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Should raw eggs be refrigerated?

Does the current EU regulation ensure


high-quality shell eggs for the European consumers?
Kostadin Fikiin a * Stepan Akterian b Borislav Stankov a
a Technical University of Sofia, Bulgaria; b University of Food Technologies Plovdiv, Bulgaria
* Corresponding author: k.fikiin@tu-sofia.bg
30th EFFoSt International Conference, Vienna, Austria, 28-30 November 2016

1. INTRODUCTION 2. CURRENT EC REGULATION 3. INCONSISTENCIES


The current EC Regulation No 589/2008 (allegedly To avoid surface condensation, it is stipulated that: Constant temperature cannot be maintained
based on EFSA advice) contains a number of
Eggs should not be refrigerated before sale to the without a temperature-controlled cold chain.
internal inconsistencies, which confuse the EU
food chain operators. final consumer;
No concrete handling temperature is proposed
These imperfections are caused by: Class A eggs are to be downgraded to Class B if
(neither as a specific value or upper limit, nor
chilled below 5C during a period longer than 24
Overemphasis on Salmonella-related safety hours for transport or 72 hours for retail;
related to product quality and shelf life).
risks, while overlooking other substantial safety
and quality aspects; Only the French overseas departments can enjoy While packs with class A eggs should have
Obscure temperature control requirements,
chilled eggs, whose packages should prominently a labelled indication advising consumers to
be marked as a 'dangerous' good; keep eggs chilled after purchase, egg handling
which inspires fear from chilled storage but
tolerates handling at high temperatures. A constant temperature of transportation is sought. operators are discouraged to do the same.

4. CLIMATIC CONSIDERATIONS AND


GEOGRAPHICAL VALIDITY b

a
vs

Figure 1. Climatic regions of Europe


1 - temperate (avg. summer temperature, Ts, up to 20 C and
avg. winter temperature, Tw, over 0 C); 2 - cold (Tw below 0 C); Figure 2. (a) Average Annual Relative Humidity throughout Europe
3 - hot (Ts over 20 C); 4 - continental (Ts over 20 C and Tw below 0 C) (Adapted from Atlas of Biosphere: https://nelson.wisc.edu);
(Adapted from Atlas of Biosphere: https://nelson.wisc.edu). (b) Dew point vs air temperature for various RHs.

Figure 1 clearly indicates that handling eggs at ambient temperatures is only feasible in
the temperate climatic region of Europe (coloured in green), which substantially restricts
the validity range of Regulation No. 589/2008 (given also the initial freezing point of eggs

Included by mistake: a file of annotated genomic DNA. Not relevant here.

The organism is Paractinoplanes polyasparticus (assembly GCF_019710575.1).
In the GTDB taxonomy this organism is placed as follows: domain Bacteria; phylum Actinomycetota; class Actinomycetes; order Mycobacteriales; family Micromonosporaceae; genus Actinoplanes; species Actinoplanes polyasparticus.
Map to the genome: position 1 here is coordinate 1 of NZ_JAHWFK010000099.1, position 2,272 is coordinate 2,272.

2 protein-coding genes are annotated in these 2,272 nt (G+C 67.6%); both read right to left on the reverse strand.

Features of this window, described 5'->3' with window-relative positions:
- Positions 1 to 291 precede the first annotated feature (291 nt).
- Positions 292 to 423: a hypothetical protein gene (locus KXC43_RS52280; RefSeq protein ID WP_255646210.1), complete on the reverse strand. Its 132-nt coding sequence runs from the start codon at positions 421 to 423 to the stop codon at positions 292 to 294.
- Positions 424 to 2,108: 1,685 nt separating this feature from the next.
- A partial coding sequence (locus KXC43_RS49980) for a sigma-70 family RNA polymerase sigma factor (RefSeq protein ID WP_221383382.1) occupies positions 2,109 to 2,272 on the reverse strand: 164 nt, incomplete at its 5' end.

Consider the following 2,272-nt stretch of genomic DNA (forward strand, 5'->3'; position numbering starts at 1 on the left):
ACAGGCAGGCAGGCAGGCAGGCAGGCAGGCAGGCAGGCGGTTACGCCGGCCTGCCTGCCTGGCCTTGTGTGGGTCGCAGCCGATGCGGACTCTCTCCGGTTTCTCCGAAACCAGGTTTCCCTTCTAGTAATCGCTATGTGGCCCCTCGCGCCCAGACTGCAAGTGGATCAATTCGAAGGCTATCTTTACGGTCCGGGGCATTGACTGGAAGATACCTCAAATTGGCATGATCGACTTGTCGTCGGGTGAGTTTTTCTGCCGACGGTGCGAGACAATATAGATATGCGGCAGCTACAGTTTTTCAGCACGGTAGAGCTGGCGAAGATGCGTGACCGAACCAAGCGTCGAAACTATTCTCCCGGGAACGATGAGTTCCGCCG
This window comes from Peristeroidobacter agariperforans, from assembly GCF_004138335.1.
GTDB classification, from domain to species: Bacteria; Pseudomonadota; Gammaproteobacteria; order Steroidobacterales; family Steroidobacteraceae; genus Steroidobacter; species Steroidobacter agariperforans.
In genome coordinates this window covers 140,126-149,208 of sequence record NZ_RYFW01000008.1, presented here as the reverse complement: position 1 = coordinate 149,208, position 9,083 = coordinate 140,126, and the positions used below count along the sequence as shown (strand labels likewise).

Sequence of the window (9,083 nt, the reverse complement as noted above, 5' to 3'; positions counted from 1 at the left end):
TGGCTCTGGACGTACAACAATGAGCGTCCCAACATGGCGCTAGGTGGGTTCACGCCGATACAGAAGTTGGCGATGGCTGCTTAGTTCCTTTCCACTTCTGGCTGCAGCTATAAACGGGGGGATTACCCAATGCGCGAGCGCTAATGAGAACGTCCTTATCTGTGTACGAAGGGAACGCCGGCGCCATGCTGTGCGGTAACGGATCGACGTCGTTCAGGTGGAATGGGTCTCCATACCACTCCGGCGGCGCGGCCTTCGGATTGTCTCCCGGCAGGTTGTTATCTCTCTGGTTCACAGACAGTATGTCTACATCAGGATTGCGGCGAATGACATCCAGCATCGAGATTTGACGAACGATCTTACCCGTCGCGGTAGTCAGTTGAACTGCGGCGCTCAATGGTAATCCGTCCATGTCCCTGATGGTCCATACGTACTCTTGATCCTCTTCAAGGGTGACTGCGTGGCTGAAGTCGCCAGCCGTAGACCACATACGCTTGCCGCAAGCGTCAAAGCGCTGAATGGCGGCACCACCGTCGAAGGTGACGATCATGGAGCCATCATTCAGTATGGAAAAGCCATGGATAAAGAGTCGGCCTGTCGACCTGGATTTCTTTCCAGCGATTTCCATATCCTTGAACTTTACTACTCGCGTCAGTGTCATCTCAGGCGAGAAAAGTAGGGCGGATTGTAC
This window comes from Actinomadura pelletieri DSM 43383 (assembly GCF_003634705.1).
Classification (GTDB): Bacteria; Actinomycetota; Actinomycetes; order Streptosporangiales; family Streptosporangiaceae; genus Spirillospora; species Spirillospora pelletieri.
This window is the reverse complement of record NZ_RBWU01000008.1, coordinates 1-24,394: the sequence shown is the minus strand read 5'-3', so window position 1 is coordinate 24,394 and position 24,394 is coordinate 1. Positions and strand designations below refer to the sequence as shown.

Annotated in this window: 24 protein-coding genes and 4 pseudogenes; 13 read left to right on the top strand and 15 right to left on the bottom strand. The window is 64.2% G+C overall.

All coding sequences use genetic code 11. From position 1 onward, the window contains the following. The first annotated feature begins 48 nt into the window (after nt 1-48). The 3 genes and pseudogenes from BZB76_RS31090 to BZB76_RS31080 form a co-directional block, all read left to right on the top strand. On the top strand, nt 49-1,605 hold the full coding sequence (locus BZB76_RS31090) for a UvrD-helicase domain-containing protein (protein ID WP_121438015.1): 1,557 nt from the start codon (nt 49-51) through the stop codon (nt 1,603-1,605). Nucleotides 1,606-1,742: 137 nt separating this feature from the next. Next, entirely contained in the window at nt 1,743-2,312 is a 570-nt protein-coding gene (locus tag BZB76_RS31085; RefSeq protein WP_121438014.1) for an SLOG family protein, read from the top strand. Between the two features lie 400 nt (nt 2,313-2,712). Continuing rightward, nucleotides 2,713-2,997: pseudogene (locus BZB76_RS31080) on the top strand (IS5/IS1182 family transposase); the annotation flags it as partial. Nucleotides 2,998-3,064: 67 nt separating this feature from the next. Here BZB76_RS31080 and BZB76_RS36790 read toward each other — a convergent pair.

is approximately 2.2 C).
In Northernmost Europe the average relative humidity, RH, is about 90 %, while in the
southernmost countries RH is approx. 60 % (Figure 2). For an RH of 90, 70 and 60 %,
the dew-point temperature is lower than the dry-bulb temperature by 1.5, 5 and 7 C,
6. CONCLUSIONS AND
respectively. Hence, the famous condensation on the egg surface below 5 C (addressed RECOMMENDATIONS
by EU Regulation No. 589/2008) occurs intensively, as a perceptive problem, in the
northernmost European regions with comparatively low temperatures and RH, rather than The temperature control requirements of
in the rest of Europe, where the high temperatures are a major source of risk by themselves. existing EU egg handling norms (such as
5. COMPARISON WITH ANALOGOUS REGULATIONS EC Regulation No 589/2008) need a
AROUND THE WORLD careful reconsideration.
The FAO Guide for the Production and Sale of Eggs (2003) recommends a preferable cold Temperature-dependent food quality
storage temperature of 0-1.5 C, but anyway below 13 C even for tropics (with an RH of 80-85%
and 75-80 %, respectively). The recommended temperature of transport over 5-6 days is between characteristics should be deliberated and
1 and 1 C. implemented to a much larger extent.
According to 'HACCP and ISO 22000 and their Application to Products of Animal Origin'
(Arvanitoyannis, 2009), cold storage and distribution of fresh eggs are Critical Control Points Substantial efforts should also be made
(with a temperature to be kept in the range of 8 to 22 C and an RH of 60 to 75 %).
to harmonize the huge discrepancies
The Russian Standard GOST 31654: 2012 requires storing chicken eggs at temperatures of 0-20 C
and RHs of 85-88 % during 7-25 days, depending on the egg type. Longer-term storage of up to 90 between relevant codes and practices
days is also foreseen at a temperature between 2 and 0 C and the same RH. in Europe, USA and the rest of the world
Most of the USA standards and practices regarding the post-incubation processing and handling (possibly under the GHI umbrella:
of eggs (e.g. immediate chilling, washing, waxing, etc.) are quite contradictory to the EU regulations
(based on minimal intervention principles). globalharmonization.net).